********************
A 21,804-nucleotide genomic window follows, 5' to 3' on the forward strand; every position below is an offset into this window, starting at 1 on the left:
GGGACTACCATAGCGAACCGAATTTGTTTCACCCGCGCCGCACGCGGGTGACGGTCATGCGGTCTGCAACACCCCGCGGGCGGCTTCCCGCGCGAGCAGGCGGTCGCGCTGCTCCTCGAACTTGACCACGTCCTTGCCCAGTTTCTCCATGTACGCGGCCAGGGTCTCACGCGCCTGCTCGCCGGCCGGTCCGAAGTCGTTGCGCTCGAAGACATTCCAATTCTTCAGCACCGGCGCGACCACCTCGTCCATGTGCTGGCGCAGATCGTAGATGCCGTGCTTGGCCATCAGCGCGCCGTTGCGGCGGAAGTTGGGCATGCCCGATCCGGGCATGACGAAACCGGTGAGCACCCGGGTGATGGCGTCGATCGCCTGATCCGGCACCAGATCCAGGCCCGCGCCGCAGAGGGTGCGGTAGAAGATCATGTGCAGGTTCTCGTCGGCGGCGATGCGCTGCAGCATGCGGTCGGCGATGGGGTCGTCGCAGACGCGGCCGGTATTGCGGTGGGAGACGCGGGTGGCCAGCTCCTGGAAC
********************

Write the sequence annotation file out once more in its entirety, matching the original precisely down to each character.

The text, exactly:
A 21,804-nucleotide genomic window follows, 5' to 3' on the forward strand; every position below is an offset into this window, starting at 1 on the left:
GGGACTACCATAGCGAACCGAATTTGTTTCACCCGCGCCGCACGCGGGTGACGGTCATGCGGTCTGCAACACCCCGCGGGCGGCTTCCCGCGCGAGCAGGCGGTCGCGCTGCTCCTCGAACTTGACCACGTCCTTGCCCAGTTTCTCCATGTACGCGGCCAGGGTCTCACGCGCCTGCTCGCCGGCCGGTCCGAAGTCGTTGCGCTCGAAGACATTCCAATTCTTCAGCACCGGCGCGACCACCTCGTCCATGTGCTGGCGCAGATCGTAGATGCCGTGCTTGGCCATCAGCGCGCCGTTGCGGCGGAAGTTGGGCATGCCCGATCCGGGCATGACGAAACCGGTGAGCACCCGGGTGATGGCGTCGATCGCCTGATCCGGCACCAGATCCAGGCCCGCGCCGCAGAGGGTGCGGTAGAAGATCATGTGCAGGTTCTCGTCGGCGGCGATGCGCTGCAGCATGCGGTCGGCGATGGGGTCGTCGCAGACGCGGCCGGTATTGCGGTGGGAGACGCGGGTGGCCAGCTCCTGGAAC